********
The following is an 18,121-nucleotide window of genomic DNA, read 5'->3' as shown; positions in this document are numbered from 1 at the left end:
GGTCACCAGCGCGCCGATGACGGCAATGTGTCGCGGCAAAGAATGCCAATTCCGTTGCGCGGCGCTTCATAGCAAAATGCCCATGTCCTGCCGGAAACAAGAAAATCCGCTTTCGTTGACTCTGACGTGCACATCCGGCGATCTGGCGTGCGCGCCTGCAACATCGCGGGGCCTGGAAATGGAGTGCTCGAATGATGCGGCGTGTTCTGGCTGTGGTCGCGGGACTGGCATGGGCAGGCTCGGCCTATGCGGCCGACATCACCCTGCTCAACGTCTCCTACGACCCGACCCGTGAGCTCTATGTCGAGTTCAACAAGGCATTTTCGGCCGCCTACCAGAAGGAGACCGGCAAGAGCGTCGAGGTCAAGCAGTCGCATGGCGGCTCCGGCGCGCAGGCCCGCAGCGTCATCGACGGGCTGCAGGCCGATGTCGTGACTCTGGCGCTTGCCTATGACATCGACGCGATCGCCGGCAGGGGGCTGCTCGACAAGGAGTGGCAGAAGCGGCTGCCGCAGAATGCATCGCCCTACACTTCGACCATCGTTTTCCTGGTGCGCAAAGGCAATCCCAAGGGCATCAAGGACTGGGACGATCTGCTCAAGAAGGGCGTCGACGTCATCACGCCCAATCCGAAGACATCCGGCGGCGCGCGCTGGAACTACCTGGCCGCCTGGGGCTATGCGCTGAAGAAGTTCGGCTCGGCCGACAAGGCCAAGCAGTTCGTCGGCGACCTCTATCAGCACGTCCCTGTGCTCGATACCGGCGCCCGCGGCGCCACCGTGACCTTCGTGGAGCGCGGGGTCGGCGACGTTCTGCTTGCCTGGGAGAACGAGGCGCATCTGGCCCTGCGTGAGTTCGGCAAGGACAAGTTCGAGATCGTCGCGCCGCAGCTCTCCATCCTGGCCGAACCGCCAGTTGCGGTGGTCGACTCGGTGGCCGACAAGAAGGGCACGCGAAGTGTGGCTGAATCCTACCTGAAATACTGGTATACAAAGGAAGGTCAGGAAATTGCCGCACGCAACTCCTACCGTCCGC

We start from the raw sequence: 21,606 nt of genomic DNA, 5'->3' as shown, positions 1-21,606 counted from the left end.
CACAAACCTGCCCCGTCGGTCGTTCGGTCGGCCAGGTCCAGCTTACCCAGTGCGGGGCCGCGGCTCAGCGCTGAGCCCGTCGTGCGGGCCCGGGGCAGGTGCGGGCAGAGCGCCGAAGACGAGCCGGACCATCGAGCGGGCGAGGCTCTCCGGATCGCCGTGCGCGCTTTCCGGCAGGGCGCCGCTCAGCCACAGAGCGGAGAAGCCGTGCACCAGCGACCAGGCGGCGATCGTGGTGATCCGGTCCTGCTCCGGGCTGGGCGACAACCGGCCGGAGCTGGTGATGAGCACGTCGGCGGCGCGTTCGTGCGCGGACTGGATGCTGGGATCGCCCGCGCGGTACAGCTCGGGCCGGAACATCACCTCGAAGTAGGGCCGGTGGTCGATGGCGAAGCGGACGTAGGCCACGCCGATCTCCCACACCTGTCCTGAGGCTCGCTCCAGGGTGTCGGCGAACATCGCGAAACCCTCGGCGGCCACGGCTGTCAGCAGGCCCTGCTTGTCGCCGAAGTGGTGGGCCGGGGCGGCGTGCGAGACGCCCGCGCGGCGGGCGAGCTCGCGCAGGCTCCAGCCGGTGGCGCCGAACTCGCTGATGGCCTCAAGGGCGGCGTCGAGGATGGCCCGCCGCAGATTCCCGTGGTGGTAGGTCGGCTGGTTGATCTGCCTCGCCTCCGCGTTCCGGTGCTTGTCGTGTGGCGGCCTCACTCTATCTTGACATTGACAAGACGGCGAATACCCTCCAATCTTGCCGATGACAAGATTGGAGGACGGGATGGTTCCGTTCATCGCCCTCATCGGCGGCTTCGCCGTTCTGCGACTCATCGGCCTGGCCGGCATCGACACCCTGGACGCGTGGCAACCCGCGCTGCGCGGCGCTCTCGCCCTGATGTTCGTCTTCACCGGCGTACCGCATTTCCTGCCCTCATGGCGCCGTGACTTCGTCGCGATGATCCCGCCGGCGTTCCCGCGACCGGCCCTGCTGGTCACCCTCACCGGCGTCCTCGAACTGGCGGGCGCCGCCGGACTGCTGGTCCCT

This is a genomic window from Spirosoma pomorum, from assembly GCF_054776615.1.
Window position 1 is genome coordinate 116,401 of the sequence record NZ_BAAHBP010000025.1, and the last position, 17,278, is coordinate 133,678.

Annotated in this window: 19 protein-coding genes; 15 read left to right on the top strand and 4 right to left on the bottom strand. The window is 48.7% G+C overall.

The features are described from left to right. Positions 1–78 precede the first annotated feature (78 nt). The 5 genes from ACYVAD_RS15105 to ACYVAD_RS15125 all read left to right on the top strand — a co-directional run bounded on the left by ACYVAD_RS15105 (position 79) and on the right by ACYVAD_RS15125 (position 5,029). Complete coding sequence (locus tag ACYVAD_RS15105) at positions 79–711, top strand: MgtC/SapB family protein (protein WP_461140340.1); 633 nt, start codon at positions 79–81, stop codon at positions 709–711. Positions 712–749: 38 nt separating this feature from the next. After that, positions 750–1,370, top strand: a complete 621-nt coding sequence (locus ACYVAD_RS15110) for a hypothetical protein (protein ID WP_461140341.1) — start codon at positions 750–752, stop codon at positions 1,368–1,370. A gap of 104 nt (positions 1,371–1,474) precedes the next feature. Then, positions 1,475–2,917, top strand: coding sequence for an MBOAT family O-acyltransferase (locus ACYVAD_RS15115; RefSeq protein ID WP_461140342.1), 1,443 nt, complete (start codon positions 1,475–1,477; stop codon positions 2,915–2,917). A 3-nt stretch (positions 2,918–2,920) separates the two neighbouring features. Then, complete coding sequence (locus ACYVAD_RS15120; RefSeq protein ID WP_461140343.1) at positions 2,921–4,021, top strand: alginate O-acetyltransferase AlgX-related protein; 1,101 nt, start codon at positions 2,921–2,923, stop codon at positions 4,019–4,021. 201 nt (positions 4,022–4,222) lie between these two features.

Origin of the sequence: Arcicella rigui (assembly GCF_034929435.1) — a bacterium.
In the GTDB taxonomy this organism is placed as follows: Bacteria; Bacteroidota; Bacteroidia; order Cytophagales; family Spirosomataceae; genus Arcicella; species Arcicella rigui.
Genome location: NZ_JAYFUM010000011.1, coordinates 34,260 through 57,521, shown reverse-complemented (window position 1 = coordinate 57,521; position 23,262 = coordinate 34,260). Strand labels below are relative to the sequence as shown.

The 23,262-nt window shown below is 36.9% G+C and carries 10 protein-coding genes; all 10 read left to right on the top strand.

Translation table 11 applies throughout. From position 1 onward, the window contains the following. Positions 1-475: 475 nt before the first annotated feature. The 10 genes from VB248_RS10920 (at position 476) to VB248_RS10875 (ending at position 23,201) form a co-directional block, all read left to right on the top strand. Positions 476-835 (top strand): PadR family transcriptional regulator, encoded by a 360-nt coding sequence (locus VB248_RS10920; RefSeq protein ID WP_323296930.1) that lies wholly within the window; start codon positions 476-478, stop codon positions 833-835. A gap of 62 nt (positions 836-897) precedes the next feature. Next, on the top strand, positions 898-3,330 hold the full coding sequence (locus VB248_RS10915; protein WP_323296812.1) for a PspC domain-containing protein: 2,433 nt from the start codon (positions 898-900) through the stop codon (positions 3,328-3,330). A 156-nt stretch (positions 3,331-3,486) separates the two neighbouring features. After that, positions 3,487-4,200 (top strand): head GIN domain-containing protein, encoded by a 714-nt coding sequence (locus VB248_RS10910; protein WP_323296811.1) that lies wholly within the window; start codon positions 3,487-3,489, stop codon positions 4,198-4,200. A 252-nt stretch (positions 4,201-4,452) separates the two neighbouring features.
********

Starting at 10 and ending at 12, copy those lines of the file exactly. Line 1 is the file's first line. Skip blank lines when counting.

In the GTDB taxonomy this organism is placed as follows: Bacteria; Bacteroidota; Bacteroidia; order Cytophagales; family Spirosomataceae; genus Arcicella; species Arcicella rigui.
Genome location: NZ_JAYFUM010000011.1, coordinates 34,260 through 57,521, shown reverse-complemented (window position 1 = coordinate 57,521; position 23,262 = coordinate 34,260). Strand labels below are relative to the sequence as shown.

The 23,262-nt window shown below is 36.9% G+C and carries 10 protein-coding genes; all 10 read left to right on the top strand.